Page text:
CPW asking for help identifying man in social media photo seen harassing moose in Frisco | CraigDailyPress.com

CPW asking for help identifying man in social media photo seen harassing moose in Frisco

Craig Press staff report

This photo posted on Facebook shows a man standing a few feet from a visibly angry moose in Frisco. The moose's ears are pinned back and its hackles are raised — an indication of imminent attack. This man was later identified thanks to help from the public.

FRISCO — Colorado Parks and Wildlife is seeking the public’s help identifying a man pictured on social media standing within a few feet of an angry moose along a busy stretch of road in Frisco.

According to a witness, he and his passenger observed the man chase the moose onto the median Friday afternoon. They were able to snap a photo of the incident as they drove past the man and the agitated animal.

Anyone with information can can make an anonymous report by calling Operation Game Thief at 877-265-6648. Rewards are available if the information leads to an arrest or citation.

“It is very evident from the photo that the moose is angry, and the man could easily have been attacked and injured or possibly killed,” said District Wildlife Manager Elissa Slezak, of Summit County. “You can clearly see that the moose’s ears are pinned back and its hackles are raised. It is likely this person does not realize how much danger he put himself in, or maybe he does not care. We hope a conversation with this individual can help him understand the danger involved.”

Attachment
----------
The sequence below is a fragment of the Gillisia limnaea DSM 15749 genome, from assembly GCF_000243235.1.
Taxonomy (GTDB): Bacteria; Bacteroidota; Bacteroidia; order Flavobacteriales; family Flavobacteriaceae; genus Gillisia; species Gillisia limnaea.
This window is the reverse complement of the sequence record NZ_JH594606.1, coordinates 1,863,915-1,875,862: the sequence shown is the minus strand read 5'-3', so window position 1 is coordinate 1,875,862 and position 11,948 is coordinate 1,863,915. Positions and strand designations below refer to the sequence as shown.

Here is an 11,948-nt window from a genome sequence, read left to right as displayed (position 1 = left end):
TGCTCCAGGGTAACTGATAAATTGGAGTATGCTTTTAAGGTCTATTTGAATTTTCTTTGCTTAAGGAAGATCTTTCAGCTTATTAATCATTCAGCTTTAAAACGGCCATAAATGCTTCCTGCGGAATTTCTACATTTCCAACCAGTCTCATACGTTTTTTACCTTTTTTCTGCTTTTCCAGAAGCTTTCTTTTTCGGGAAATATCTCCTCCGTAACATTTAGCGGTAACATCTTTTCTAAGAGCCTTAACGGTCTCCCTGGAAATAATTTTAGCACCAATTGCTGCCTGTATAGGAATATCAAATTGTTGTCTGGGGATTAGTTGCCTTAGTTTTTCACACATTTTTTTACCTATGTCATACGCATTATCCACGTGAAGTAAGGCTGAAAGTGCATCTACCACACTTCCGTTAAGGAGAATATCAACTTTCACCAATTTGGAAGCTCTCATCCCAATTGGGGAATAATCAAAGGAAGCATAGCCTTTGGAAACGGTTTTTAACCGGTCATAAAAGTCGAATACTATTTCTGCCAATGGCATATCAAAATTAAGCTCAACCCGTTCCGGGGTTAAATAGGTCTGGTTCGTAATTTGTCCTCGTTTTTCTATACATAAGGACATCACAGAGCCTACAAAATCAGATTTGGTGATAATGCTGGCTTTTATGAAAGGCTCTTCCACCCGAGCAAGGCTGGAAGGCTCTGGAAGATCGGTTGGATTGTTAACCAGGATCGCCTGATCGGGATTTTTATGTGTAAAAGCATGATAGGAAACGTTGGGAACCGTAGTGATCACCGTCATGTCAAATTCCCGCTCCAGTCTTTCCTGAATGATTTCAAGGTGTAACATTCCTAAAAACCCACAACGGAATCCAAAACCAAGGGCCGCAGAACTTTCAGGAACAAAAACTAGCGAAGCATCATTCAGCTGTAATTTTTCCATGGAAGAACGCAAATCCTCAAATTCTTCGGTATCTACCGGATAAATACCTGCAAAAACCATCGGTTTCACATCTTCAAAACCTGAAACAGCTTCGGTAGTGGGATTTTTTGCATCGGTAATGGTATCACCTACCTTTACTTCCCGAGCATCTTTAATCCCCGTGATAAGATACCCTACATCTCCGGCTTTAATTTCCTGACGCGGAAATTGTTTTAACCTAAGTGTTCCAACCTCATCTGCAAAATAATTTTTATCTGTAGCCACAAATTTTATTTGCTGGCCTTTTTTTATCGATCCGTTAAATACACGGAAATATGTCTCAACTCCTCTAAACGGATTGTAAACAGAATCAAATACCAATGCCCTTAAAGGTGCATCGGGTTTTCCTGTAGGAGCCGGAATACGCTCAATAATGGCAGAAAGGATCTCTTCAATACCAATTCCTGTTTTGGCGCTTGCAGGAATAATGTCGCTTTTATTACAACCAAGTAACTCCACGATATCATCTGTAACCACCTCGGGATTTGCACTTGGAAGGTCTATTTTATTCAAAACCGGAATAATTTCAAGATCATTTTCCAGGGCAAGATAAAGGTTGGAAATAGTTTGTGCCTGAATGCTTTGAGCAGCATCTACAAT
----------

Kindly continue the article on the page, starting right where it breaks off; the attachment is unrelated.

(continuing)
Colorado Parks and Wildlife officials stress moose do not attack humans without provocation, but they will defend themselves aggressively if threatened or harassed. Moose do not fear humans and will stand their ground, giving the impression they are tolerant of a human’s presence.

“I strongly advise against approaching these animals,” Slezak said. “They can weigh up to 1,000 pounds, can run much faster than humans and possess a strong instinct for self-preservation.”

Recommended Stories For You

Slezak says the individual in the photo will likely be cited for harassment of wildlife if he is identified, but the greater concern is ensuring the individual does not repeat the behavior.

For more information about living responsibly with wildlife, including moose, visit the CPW website.